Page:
These are the vitamins you lose if you have stress (and how to get them back)

Physical and mental health are closely related, hence If you falter from one, the other may also fail. This tends to happen to people who suffer from chronic stress or anxiety. In addition to lowering the defenses of the immune system and thus being more prone to colds or infections, stress is behind the lack of vitamin B, which performs very important functions in the body.

Vitamin B is not just one, but it consists of eight different ones that work together to keep the body energetic and functioning at its best. In addition to strengthening the immune system, They also increase the efficiency of metabolism and the constant production of neurotransmitters such as dopamine or serotonin, both related to the feeling of well-being. The problem with vitamin B is that if one of these eight components is unbalanced, produces an imbalance in others.

"In an episode of anxiety, all the B vitamins are drained into the heart, lungs and muscles to ensure their survival"

Compared to other nutrients like protein, we need a very small amount of vitamins, hence they are usually measured in micrograms and milligrams. Most of the B vitamins are found in meat, poultry, eggs, green leafy vegetables, legumes, or seeds, and bread, hence they are well distributed in our diet. The problem comes when we suffer from stress, since it depletes its reserves, as pointed out Lauren Vinopal, journalist for 'Mel Magazine'.

"When one suffers episodes of anxiety, the body looks for a response to that stress," he says. Anam Umair, American nutritionist and dietician. "Throughout this process, all the B vitamins are drained to the heart, lungs and muscles to ensure their survival"This in turn increases the risk of skin rashes, mouth sores, hair loss, diarrhea or insomnia and depression. Of the eight B vitamins, the most important are B-9 and B-12 , since both are crucial for the body to function at full capacity, as well as to stop the possible inflammations that may arise.However, in the end each and every one of them fulfills an essential function in the organism that we will now see.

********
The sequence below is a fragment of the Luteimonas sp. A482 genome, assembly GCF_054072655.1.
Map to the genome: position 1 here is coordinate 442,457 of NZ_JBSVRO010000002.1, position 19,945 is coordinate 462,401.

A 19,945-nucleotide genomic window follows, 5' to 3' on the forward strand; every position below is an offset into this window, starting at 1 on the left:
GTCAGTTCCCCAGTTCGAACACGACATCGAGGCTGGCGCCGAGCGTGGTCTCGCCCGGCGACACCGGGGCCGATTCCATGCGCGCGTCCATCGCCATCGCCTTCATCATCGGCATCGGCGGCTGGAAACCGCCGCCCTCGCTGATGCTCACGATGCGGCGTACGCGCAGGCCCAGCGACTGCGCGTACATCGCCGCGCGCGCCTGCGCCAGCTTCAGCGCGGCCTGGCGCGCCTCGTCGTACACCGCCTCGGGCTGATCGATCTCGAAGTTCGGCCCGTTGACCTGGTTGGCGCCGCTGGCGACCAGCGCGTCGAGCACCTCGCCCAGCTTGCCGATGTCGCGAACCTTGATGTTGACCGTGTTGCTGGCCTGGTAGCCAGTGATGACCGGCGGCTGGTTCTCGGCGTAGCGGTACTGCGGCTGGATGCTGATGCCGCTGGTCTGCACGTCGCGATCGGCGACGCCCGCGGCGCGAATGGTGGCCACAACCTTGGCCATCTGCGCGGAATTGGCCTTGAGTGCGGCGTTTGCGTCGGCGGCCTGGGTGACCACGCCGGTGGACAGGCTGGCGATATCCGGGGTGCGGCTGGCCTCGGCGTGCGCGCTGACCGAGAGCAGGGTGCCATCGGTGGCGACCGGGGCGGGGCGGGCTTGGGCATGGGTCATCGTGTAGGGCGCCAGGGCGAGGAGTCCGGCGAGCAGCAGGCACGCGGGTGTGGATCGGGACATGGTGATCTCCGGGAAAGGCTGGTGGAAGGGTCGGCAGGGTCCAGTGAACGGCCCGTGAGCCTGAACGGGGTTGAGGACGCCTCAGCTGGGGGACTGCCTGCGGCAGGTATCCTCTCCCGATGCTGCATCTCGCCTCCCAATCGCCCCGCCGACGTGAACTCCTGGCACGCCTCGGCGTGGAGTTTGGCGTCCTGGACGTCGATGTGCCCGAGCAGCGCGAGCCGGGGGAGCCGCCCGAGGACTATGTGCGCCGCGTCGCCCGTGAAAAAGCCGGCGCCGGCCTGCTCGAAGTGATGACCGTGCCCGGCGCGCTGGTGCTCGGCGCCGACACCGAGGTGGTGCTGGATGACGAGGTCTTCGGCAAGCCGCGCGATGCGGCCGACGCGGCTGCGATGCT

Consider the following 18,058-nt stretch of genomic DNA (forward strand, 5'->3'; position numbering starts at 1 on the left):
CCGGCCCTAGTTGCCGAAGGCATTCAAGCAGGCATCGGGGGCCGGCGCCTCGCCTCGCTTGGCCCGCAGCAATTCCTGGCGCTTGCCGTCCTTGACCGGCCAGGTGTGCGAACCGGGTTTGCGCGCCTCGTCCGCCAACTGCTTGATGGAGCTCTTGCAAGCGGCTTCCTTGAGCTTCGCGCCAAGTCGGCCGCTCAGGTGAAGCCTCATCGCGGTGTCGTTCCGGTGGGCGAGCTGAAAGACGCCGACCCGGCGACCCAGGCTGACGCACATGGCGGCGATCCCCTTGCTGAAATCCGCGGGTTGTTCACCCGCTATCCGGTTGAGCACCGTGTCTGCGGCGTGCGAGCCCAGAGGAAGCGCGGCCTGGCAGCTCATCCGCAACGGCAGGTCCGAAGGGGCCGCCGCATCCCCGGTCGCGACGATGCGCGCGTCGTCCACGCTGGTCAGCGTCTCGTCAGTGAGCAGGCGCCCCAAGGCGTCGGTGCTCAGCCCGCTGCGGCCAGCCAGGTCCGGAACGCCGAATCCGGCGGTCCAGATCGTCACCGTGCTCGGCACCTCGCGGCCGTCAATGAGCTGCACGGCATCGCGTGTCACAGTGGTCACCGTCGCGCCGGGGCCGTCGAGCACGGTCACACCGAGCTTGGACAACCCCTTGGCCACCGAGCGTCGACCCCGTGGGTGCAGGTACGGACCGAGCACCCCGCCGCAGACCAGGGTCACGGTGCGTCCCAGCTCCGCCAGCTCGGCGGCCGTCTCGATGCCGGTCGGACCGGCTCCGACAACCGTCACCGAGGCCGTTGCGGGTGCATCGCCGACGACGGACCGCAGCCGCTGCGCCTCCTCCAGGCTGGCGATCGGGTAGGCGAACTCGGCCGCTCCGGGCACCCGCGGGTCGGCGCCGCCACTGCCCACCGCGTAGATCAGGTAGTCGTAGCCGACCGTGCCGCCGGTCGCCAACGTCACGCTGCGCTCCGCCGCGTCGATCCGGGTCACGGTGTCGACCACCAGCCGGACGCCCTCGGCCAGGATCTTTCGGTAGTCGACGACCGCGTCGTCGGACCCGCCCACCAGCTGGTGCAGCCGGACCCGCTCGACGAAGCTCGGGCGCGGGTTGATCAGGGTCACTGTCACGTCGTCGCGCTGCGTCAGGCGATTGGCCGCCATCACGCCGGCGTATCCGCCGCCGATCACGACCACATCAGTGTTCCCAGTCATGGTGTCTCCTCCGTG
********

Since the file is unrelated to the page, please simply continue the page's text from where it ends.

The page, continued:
B-1: Thiamine

It is key when it comes to breaking down the sugars that support metabolic function and also for memory. People who have low levels of this vitamin may feel more irritated, suffer from blurred vision or loss of appetite, in addition to having poor reflexes, nausea, or muscle weakness. One of the conditions for having low levels of B-1 is consuming excess alcohol, which can occur in extreme situations, absolute memory loss or a disease known as Korsakoff syndrome. B-1 is found in beans, salmon, liver, or bread.

B-2: Riboflavin

It is essential to convert food into energy and its deficiencies can reach cause mouth lesions, skin problems, chapped lips, hair loss or deficiencies in the reproductive system. About a cup of spinach covers one-third of the recommended daily allowance, so it's easy to keep it just right.

B-3: Niacin

B-3 helps to keep the metabolic and digestive systems ready, since it is in charge of helping in the absorption of carbohydrates, fats and proteins. If you don't have enough niacin you can experiment severe headaches, rashes, fatigue, stomach problems, or depression. It is found in rice or mushrooms, as well as in a good chicken breast, so it will not be difficult to absorb.

B-5: Pantothenic acid

B-5 helps the body create red blood cells and metabolizes fats, proteins, and enzymes. A deficiency in vitamin B-5 can make you feel more irritable, more tired or suffer from muscle cramps and sleep disturbance.

B-6: Pyrixodine

B-6 keeps the nervous system healthy by converting food into energy and creating new neurotransmitters that will then send messages to neurons throughout the body. When we don't have enough B-6, Our immune system can be weakened, as can our mood. In extreme cases it can lead to seizures. It is present in chicken breast and a salmon fillet, as well as in bananas and avocados.

B-7: Biotin

Helps in the production of enzymes important for digestion and metabolism. Being deficient in B-7 can cause conjunctivitis, hair loss, lethargy, depression and, occasionally and very occasionally, hallucinations. Only in one egg there is a third of its recommended daily amount, so you will easily absorb it without any problem.

B-9: Folate

Play a determining role in the production of red blood cells and in cell division, as well as in the replication and synthesis of DNA. Therefore, supplements are prescribed for pregnant women. Not getting enough vitamin B-9 can lead to headaches, tiredness, weakness, and shortness of breath. This can be avoided if you eat lentils or any green leafy vegetable.

B-12: Cobalamin

The most important, since it encourages the production of DNA and supports the metabolic system as well as brain function. Some symptoms of B-12 deficiencies include pale or yellow skin, mouth ulcers, dizziness, irritability and, again, feelings of depression or anxiety. To avoid this, eat a lot of salmon, clams, or crab, as they contain enough of this vitamin for you to get your recommended daily allowance.